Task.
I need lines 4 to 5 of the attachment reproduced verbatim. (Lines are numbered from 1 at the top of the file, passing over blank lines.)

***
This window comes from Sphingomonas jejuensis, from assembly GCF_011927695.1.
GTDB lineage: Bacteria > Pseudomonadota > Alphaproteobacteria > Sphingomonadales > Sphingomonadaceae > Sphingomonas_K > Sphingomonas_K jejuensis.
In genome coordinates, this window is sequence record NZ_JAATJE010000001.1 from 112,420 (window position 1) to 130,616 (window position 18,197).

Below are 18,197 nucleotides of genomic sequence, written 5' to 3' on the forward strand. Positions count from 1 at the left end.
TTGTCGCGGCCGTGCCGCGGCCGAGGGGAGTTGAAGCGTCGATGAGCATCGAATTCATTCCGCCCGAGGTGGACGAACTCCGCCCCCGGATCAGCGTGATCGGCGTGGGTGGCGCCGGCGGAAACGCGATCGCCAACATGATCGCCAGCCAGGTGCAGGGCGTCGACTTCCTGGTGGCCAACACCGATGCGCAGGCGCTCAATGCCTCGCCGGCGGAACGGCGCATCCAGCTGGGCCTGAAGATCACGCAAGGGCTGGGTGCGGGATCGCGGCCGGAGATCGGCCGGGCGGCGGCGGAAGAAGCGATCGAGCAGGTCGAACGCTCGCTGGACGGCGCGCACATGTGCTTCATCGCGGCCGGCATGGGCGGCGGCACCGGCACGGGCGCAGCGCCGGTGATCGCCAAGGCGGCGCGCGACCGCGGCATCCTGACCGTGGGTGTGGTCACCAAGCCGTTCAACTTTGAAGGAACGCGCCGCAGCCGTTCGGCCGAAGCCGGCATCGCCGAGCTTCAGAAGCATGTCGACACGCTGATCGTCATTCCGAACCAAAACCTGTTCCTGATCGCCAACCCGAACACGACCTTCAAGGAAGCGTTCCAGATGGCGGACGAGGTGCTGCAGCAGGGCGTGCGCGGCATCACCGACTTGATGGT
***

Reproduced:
Below are 18,197 nucleotides of genomic sequence, written 5' to 3' on the forward strand. Positions count from 1 at the left end.
TTGTCGCGGCCGTGCCGCGGCCGAGGGGAGTTGAAGCGTCGATGAGCATCGAATTCATTCCGCCCGAGGTGGACGAACTCCGCCCCCGGATCAGCGTGATCGGCGTGGGTGGCGCCGGCGGAAACGCGATCGCCAACATGATCGCCAGCCAGGTGCAGGGCGTCGACTTCCTGGTGGCCAACACCGATGCGCAGGCGCTCAATGCCTCGCCGGCGGAACGGCGCATCCAGCTGGGCCTGAAGATCACGCAAGGGCTGGGTGCGGGATCGCGGCCGGAGATCGGCCGGGCGGCGGCGGAAGAAGCGATCGAGCAGGTCGAACGCTCGCTGGACGGCGCGCACATGTGCTTCATCGCGGCCGGCATGGGCGGCGGCACCGGCACGGGCGCAGCGCCGGTGATCGCCAAGGCGGCGCGCGACCGCGGCATCCTGACCGTGGGTGTGGTCACCAAGCCGTTCAACTTTGAAGGAACGCGCCGCAGCCGTTCGGCCGAAGCCGGCATCGCCGAGCTTCAGAAGCATGTCGACACGCTGATCGTCATTCCGAACCAAAACCTGTTCCTGATCGCCAACCCGAACACGACCTTCAAGGAAGCGTTCCAGATGGCGGACGAGGTGCTGCAGCAGGGCGTGCGCGGCATCACCGACTTGATGGT